Kim poised to capture 2nd Stroke Play title

Chan Kim of Gilbert, shot an even par 70 to take a commanding six shot lead over Takuya Fuji of Tucson and Juan Fernandez of Phoenix going into the final round of the Arizona Stroke Play Championship at TPC Scottsdale-Champions Course. Kim, who captured the title in 2008, the first year the event was at TPC Scottsdale, is eight under-par 202 through 54 holes.  Both Fuji and Fernandez carded one-under 69s to move into a tie for second place. Brandon Moore of Peoria, shot a two-under 68, the low round of the day to move into a tie for fourth place with Andrew Medley of Phoenix, who posted a three-over 73 and stands at one-under for the championship.
Chris Kessler of Scottsdale, who started the day just three strokes off the pace and was the runner up to Kim in 2008, shot six-over 76 and is tied with 2008 AGA Player of the Year, Paul Welle, of Scottsdale at 1-over 211.
Kim, who breezed through the first two days of competition had a very up and down round with four birdies, two bogeys and a double bogey.
“It was a struggle today,” Kim said.  “It was an emotional round.   On the front nine, I had good a good birdie on four and then three putted on five to give it away, but I came back and birdied six which is a tough hole, then bogeyed nine, which isn’t good on a par five.”
He finished the front nine at even-par 35.
Struggling off the tee most of the day, he drove into the right fairway bunker on the 446-yard par four 12th hole.  His shot from the bunker hit the lip with the ball landing behind him in the rough.  His third found the greenside bunker and he two putted for the rare double bogey.
With his lead over Kessler down to two strokes, Kim had to find his composure and not let the round get away from him.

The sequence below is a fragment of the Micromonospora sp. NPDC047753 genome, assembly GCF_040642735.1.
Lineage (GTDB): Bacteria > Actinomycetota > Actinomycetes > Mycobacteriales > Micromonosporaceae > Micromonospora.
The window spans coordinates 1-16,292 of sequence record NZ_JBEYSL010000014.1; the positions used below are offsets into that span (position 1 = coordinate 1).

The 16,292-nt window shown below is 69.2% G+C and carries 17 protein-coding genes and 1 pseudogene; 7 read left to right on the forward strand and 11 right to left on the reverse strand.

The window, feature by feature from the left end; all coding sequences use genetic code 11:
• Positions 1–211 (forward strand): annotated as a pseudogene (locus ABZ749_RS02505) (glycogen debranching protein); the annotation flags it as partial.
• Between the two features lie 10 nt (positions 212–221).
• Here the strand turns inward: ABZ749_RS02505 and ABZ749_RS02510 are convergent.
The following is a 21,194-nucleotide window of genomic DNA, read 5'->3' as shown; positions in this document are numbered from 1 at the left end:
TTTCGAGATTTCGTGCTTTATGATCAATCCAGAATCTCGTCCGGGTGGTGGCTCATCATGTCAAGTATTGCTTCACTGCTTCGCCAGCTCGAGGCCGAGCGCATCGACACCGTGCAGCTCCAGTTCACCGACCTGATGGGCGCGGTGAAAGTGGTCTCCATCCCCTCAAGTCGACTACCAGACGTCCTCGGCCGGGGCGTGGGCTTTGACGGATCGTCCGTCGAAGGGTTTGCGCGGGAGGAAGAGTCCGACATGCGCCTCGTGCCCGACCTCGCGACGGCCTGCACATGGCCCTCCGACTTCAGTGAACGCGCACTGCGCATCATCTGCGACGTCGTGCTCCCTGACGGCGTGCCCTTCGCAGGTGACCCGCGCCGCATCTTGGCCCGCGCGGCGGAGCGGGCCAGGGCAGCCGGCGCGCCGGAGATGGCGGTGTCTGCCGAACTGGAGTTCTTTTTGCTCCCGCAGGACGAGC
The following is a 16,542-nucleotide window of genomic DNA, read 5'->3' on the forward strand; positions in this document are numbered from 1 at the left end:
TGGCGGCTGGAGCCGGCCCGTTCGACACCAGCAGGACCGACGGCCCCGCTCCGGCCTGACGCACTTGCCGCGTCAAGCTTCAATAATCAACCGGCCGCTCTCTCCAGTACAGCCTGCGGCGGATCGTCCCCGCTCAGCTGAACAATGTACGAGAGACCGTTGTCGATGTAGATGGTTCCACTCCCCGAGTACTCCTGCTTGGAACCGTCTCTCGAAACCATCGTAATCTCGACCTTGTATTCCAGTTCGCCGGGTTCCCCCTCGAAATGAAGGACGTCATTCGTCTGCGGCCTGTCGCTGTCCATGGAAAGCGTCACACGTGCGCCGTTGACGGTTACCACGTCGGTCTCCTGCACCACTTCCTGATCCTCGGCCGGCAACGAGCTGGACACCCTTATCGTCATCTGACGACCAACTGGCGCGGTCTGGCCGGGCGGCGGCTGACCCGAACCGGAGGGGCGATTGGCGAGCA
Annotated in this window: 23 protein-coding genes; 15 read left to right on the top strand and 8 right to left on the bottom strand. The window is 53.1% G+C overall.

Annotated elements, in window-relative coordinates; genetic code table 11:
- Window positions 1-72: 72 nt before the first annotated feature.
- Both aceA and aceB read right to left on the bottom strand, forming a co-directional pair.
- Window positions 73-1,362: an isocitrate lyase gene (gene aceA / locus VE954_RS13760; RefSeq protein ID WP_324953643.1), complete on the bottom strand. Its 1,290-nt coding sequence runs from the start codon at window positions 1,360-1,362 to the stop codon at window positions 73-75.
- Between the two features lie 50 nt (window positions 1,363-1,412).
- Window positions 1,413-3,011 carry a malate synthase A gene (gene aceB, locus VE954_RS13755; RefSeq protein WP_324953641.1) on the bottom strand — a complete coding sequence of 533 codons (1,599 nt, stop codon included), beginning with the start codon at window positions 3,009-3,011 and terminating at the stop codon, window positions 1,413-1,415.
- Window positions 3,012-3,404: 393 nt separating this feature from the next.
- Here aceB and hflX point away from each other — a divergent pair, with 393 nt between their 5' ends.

“I was a bit worried and there were a lot of thoughts running through my head,” he said.  “I knew there were some more birdie holes coming up and there was still 18 holes to play tomorrow, so that was comforting.”
Two holes later, Kim found himself in a similar predicament, this time under the lip of the bunker on the 429-yard par four.  With an easier wedge shot to the green the result was a 12-footer for birdie, that he just missed, but was happy to take the par and potentially lose more ground.
The drivable 359-yard par four 15th hole could have had potential for a lead change.  Kim, flew the green and landed in the hazard, but fortunately had a good lie, while Kessler in the front bunker knocked his sand wedge to within three feet.
With Kessler staring at a birdie putt, Kim says he just wanted to land the ball on the green and not have it roll back down the hill.  Kessler missed his putt and Kim was able to two-putt from about 25 feet.
With Kessler’s bogey on the 16th, Kim increased his lead to three and then carded birdies on the 17th and 18th to finish the round.
“I didn’t expect to make birdies on the last two holes,” Kim said.  “Just finishing even, I will take it, as long as I don’t lose strokes. Tomorrow, I just need to stay patient, the same strategy of playing conservative and be aggressive when I can.  I sure would like to make a whole bunch more putts than I have the last three days, hopefully they’ll drop for me tomorrow.”
Medley, who regained his amateur status 18 months ago, said “it would take a miracle” to pull off an upset and win the championship after a disappointing round today.
“It was a circus out there today,” he said. “I don’t know where I was for the first 10 holes. I was five over after seven and didn’t know what was going on.  I told myself when I was making the turn, if I could try to get a few down the stretch.  It was unfortunate the start I got off with and it was nice to birdie three of the last five and to turn a really bad round into a mediocre round.  If the course is set it up hard and they make it play challenging tomorrow anything can happen.”